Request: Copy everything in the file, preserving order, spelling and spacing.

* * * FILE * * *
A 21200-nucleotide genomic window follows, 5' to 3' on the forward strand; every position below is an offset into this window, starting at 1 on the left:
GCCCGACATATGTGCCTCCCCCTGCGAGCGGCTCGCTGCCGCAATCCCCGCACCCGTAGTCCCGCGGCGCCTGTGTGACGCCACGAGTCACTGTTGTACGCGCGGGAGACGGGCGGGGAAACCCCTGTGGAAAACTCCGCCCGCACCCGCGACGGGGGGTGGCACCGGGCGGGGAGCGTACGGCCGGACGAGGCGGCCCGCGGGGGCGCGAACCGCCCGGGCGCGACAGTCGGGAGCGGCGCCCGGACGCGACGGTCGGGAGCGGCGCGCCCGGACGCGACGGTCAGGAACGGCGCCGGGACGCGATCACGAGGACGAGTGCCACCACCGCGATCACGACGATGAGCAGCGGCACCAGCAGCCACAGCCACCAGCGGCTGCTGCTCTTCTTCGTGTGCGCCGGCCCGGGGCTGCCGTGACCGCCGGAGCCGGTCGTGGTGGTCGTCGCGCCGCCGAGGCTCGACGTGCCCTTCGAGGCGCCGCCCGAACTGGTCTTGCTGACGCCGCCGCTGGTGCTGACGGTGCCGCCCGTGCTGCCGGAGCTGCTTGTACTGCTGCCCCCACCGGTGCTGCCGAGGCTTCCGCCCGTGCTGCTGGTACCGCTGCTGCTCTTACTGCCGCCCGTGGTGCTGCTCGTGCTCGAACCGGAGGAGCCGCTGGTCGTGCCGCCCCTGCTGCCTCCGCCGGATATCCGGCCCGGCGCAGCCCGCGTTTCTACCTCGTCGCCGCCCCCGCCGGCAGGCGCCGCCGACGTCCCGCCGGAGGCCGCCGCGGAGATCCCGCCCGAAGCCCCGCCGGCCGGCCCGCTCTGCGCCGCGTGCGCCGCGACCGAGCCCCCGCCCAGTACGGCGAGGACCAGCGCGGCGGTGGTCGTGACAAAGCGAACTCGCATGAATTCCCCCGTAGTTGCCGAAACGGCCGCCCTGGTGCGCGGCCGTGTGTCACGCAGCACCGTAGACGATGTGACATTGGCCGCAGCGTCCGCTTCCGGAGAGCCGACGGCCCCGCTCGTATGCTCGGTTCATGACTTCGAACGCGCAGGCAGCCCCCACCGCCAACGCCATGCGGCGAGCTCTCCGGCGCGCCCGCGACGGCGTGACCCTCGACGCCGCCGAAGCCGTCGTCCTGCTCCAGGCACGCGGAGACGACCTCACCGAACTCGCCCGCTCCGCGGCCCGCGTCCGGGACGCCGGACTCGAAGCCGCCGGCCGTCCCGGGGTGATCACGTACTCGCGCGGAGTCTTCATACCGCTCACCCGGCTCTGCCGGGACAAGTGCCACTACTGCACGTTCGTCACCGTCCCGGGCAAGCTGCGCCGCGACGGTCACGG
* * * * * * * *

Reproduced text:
A 21200-nucleotide genomic window follows, 5' to 3' on the forward strand; every position below is an offset into this window, starting at 1 on the left:
GCCCGACATATGTGCCTCCCCCTGCGAGCGGCTCGCTGCCGCAATCCCCGCACCCGTAGTCCCGCGGCGCCTGTGTGACGCCACGAGTCACTGTTGTACGCGCGGGAGACGGGCGGGGAAACCCCTGTGGAAAACTCCGCCCGCACCCGCGACGGGGGGTGGCACCGGGCGGGGAGCGTACGGCCGGACGAGGCGGCCCGCGGGGGCGCGAACCGCCCGGGCGCGACAGTCGGGAGCGGCGCCCGGACGCGACGGTCGGGAGCGGCGCGCCCGGACGCGACGGTCAGGAACGGCGCCGGGACGCGATCACGAGGACGAGTGCCACCACCGCGATCACGACGATGAGCAGCGGCACCAGCAGCCACAGCCACCAGCGGCTGCTGCTCTTCTTCGTGTGCGCCGGCCCGGGGCTGCCGTGACCGCCGGAGCCGGTCGTGGTGGTCGTCGCGCCGCCGAGGCTCGACGTGCCCTTCGAGGCGCCGCCCGAACTGGTCTTGCTGACGCCGCCGCTGGTGCTGACGGTGCCGCCCGTGCTGCCGGAGCTGCTTGTACTGCTGCCCCCACCGGTGCTGCCGAGGCTTCCGCCCGTGCTGCTGGTACCGCTGCTGCTCTTACTGCCGCCCGTGGTGCTGCTCGTGCTCGAACCGGAGGAGCCGCTGGTCGTGCCGCCCCTGCTGCCTCCGCCGGATATCCGGCCCGGCGCAGCCCGCGTTTCTACCTCGTCGCCGCCCCCGCCGGCAGGCGCCGCCGACGTCCCGCCGGAGGCCGCCGCGGAGATCCCGCCCGAAGCCCCGCCGGCCGGCCCGCTCTGCGCCGCGTGCGCCGCGACCGAGCCCCCGCCCAGTACGGCGAGGACCAGCGCGGCGGTGGTCGTGACAAAGCGAACTCGCATGAATTCCCCCGTAGTTGCCGAAACGGCCGCCCTGGTGCGCGGCCGTGTGTCACGCAGCACCGTAGACGATGTGACATTGGCCGCAGCGTCCGCTTCCGGAGAGCCGACGGCCCCGCTCGTATGCTCGGTTCATGACTTCGAACGCGCAGGCAGCCCCCACCGCCAACGCCATGCGGCGAGCTCTCCGGCGCGCCCGCGACGGCGTGACCCTCGACGCCGCCGAAGCCGTCGTCCTGCTCCAGGCACGCGGAGACGACCTCACCGAACTCGCCCGCTCCGCGGCCCGCGTCCGGGACGCCGGACTCGAAGCCGCCGGCCGTCCCGGGGTGATCACGTACTCGCGCGGAGTCTTCATACCGCTCACCCGGCTCTGCCGGGACAAGTGCCACTACTGCACGTTCGTCACCGTCCCGGGCAAGCTGCGCCGCGACGGTCACGG